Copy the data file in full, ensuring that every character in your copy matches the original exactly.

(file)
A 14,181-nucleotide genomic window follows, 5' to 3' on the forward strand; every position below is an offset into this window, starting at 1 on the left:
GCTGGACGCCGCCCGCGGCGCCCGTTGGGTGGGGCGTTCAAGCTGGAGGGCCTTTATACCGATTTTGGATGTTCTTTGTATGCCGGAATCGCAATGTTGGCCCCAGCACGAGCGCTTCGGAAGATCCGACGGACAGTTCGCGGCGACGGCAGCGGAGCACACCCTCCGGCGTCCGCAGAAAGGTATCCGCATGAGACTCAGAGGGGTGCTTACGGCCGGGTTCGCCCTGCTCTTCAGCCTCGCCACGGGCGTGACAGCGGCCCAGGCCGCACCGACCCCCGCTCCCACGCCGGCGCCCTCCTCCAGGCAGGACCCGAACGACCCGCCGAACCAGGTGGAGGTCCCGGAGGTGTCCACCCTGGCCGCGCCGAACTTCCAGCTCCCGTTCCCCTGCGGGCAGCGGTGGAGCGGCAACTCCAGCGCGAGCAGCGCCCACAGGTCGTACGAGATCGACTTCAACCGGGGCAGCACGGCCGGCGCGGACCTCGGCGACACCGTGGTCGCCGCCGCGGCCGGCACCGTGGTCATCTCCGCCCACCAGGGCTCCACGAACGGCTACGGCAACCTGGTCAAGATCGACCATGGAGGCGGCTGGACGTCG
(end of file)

A 14,181-nucleotide genomic window follows, 5' to 3' on the forward strand; every position below is an offset into this window, starting at 1 on the left:
GCTGGACGCCGCCCGCGGCGCCCGTTGGGTGGGGCGTTCAAGCTGGAGGGCCTTTATACCGATTTTGGATGTTCTTTGTATGCCGGAATCGCAATGTTGGCCCCAGCACGAGCGCTTCGGAAGATCCGACGGACAGTTCGCGGCGACGGCAGCGGAGCACACCCTCCGGCGTCCGCAGAAAGGTATCCGCATGAGACTCAGAGGGGTGCTTACGGCCGGGTTCGCCCTGCTCTTCAGCCTCGCCACGGGCGTGACAGCGGCCCAGGCCGCACCGACCCCCGCTCCCACGCCGGCGCCCTCCTCCAGGCAGGACCCGAACGACCCGCCGAACCAGGTGGAGGTCCCGGAGGTGTCCACCCTGGCCGCGCCGAACTTCCAGCTCCCGTTCCCCTGCGGGCAGCGGTGGAGCGGCAACTCCAGCGCGAGCAGCGCCCACAGGTCGTACGAGATCGACTTCAACCGGGGCAGCACGGCCGGCGCGGACCTCGGCGACACCGTGGTCGCCGCCGCGGCCGGCACCGTGGTCATCTCCGCCCACCAGGGCTCCACGAACGGCTACGGCAACCTGGTCAAGATCGACCATGGAGGCGGCTGGACGTCG